Held on September 10 each year, World Suicide Prevention Day is intended to raise awareness of suicide and how it can be prevented. As part of their campaign to promote World Suicide Prevention Day, the International Association for Suicide Prevention (IASP) has established a special website with resources and suggested activities to promote the event and the 2011 theme: "Preventing Suicide in Multicultural Societies".
Based on WHO estimates, approximately one million people a year die by suicide although reliable suicide statistics are often unavailable in many countries. The magnitude of the problem is often masked by the stigma associated with suicide which can lead to the cause of death being concealed by friends or family members. Although risk factors for suicide vary across cultural and demographic groups, typical causes can include unemployment, stigmatisaton, poverty, oppression, and intimidation. Attitudes towards suicide vary widely depending on family dynamics, religious and cultural beliefs, as well as stereotypes relating to the perceived link beween suicide and mental illness. In countries with significant minority populations, national suicide prevention policies often tend to reflect the cultural views of the dominant majority and neglect the special needs and community reaction that suicidal minority members often face.
In discussing potentially "universal" suicide prevention efforts, the IASP recommends:
- Experiences of connectedness are important in the mental health and well-being of all people. Thus, communities that are well integrated and cohesive may be suicide preventive.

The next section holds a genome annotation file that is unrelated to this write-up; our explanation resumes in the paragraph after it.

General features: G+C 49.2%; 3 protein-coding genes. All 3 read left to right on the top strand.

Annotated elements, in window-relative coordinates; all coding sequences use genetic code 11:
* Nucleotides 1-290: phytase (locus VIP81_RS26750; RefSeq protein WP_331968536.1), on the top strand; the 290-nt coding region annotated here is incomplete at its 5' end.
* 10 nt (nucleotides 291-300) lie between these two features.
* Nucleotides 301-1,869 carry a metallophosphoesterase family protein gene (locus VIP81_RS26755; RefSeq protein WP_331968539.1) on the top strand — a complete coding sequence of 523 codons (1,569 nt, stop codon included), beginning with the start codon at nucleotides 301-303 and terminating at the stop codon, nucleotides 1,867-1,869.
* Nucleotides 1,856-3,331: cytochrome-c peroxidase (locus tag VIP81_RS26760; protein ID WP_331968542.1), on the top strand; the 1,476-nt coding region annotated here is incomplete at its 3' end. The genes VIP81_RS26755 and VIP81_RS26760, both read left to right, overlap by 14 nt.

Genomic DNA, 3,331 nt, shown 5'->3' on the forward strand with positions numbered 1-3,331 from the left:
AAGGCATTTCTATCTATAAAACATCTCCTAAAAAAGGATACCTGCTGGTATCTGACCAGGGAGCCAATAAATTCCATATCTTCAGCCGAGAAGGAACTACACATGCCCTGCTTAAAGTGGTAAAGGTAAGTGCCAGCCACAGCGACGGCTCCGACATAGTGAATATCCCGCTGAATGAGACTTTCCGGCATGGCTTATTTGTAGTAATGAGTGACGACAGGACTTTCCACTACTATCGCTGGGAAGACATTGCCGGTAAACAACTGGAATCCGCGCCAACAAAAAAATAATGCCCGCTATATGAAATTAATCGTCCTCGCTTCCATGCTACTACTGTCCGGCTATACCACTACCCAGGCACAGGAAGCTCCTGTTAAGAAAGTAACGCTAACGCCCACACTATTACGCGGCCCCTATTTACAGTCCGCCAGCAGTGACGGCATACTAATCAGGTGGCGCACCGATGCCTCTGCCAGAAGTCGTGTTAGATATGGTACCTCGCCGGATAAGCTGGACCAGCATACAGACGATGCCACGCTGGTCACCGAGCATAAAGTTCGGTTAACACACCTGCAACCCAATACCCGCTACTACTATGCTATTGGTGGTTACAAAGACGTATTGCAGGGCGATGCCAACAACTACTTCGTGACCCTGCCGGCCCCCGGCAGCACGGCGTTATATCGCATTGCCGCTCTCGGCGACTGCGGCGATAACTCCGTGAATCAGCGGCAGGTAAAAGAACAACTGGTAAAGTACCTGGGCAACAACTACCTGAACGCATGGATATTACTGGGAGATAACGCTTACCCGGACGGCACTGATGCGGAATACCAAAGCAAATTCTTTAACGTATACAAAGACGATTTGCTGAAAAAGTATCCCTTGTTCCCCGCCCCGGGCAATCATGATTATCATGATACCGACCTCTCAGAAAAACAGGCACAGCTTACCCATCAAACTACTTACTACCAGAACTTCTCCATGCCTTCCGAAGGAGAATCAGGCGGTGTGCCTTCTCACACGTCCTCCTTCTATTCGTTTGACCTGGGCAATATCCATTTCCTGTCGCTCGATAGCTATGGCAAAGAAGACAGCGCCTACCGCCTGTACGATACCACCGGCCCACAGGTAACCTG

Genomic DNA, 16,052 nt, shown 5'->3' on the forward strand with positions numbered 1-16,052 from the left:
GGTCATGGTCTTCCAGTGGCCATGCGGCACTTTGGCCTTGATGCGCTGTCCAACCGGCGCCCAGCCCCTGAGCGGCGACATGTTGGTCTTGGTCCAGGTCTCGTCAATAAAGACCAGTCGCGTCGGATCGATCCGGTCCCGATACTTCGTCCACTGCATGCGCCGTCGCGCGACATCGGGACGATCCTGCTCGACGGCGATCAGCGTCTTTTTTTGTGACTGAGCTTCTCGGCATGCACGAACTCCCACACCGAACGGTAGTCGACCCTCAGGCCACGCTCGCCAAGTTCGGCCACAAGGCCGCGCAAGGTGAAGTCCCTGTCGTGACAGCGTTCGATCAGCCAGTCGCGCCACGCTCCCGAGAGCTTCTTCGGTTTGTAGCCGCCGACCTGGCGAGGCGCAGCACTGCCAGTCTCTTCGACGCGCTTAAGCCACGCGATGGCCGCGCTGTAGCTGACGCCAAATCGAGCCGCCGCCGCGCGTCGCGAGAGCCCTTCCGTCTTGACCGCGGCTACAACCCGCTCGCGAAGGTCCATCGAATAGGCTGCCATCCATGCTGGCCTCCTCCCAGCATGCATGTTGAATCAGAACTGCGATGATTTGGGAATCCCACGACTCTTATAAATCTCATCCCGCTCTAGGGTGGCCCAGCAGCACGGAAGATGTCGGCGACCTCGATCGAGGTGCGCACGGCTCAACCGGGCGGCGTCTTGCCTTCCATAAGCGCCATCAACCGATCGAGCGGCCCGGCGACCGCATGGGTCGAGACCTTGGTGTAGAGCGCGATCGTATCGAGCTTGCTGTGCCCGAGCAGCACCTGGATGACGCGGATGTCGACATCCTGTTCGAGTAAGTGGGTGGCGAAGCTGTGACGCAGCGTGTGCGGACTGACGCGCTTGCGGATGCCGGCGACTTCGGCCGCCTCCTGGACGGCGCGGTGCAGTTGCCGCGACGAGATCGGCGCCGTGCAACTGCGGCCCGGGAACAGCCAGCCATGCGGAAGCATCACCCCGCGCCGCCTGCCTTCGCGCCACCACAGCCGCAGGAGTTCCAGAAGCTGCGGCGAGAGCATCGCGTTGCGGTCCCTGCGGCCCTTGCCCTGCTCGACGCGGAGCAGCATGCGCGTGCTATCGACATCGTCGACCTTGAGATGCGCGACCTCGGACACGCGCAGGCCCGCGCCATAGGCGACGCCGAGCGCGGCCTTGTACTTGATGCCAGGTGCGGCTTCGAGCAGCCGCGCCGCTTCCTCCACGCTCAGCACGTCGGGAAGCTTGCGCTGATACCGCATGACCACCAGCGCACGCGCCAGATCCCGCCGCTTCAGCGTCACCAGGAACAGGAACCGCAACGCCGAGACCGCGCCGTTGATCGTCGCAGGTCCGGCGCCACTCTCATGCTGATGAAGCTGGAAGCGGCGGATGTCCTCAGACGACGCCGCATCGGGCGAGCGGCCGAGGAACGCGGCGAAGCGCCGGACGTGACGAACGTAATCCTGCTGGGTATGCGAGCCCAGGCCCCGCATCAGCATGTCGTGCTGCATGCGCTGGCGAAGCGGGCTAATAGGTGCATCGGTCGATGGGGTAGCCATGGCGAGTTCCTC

- Educating professionals of health and social services as well as communities in general about how to identify people at risk for suicide, encouraging those who need it to seek help, and providing them with needed and adequate help can reduce rates of suicide. These efforts require both cultural sensitivity and cultural competence.
- Methods of suicide vary across cultural contexts, but restricting access to whatever means are commonly employed has been found to be effective in reducing the number of suicides (e.g. safe storage of firearms, pesticides and medicines; restricting access to bridges and high rise buildings commonly used as jumping sites).
- Educating the media on how to report on suicide responsibly, and
- Providing adequate support for people who are bereaved by suicide.
Suggested activites to promote World Suicide Prevention Day include:
- Launching new initiatives, policies and strategies on World Suicide Prevention Day
- Holding conferences, open days, educational seminars or public lectures and panels
- Writing articles for national, regional and community newspapers and magazines
- Placing information on your website and using the IASP World Suicide Prevention Day banner,
promoting suicide prevention in one’s native tongue (https://www.iasp.info/wspd/light_a_candle_on_wspd_at_8PM.php)
- Organizing memorial services, events, candlelight ceremonies or walks to remember those who
have died by suicide
- Organizing concerts, BBQs, breakfasts, luncheons, contests, fairs in public places
- Producing press releases for new research papers
- Following the IASP on Twitter (www.twitter.com/IASPinfo), tweeting #WSPD or #suicide or
- Creating a video about suicide prevention (www.youtube.com/IASPinfo)
- Lighting a candle, near a window, at 8 PM in support of: World Suicide Prevention Day, suicide
prevention awareness, survivors of suicide and for the memory of loved lost ones.
Please consult the IASP website for other suggested activities.
Suicide prevention in multicultural societies need to be targeted as a multicultural effort. Preventing suicide requires the active cooperation of health care professionals, teachers, police, journalists, researchers, religious and cultural leaders, as well as concerned relatives and friends. It's everyone's business and everyone needs to contribute.